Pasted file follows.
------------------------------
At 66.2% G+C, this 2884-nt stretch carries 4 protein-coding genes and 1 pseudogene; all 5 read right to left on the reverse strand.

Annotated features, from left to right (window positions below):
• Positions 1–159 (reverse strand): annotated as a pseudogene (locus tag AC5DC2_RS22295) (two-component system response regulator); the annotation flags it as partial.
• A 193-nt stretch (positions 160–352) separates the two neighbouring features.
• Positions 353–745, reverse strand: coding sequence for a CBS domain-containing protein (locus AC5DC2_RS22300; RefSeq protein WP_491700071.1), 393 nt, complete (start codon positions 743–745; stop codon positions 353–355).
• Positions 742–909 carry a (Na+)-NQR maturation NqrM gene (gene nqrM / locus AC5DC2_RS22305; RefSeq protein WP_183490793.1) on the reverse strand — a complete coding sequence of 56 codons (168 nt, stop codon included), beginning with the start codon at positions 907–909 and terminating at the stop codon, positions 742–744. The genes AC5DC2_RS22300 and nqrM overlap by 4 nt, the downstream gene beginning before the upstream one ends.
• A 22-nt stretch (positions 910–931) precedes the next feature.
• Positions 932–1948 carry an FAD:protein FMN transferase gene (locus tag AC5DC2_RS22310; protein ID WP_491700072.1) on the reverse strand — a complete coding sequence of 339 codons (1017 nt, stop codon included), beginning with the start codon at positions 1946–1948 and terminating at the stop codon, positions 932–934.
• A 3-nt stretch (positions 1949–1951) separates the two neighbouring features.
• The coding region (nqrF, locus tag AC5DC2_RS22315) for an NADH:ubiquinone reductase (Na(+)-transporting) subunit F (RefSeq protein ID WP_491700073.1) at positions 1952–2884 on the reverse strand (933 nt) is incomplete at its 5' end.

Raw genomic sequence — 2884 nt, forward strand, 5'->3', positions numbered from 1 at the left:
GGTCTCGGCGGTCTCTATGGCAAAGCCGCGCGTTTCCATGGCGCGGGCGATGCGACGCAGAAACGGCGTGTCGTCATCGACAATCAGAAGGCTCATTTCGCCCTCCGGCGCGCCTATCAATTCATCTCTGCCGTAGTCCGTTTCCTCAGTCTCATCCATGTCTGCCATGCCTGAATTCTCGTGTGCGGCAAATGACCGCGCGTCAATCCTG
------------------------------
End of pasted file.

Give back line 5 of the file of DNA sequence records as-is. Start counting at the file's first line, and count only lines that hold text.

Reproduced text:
• Positions 353–745, reverse strand: coding sequence for a CBS domain-containing protein (locus AC5DC2_RS22300; RefSeq protein WP_491700071.1), 393 nt, complete (start codon positions 743–745; stop codon positions 353–355).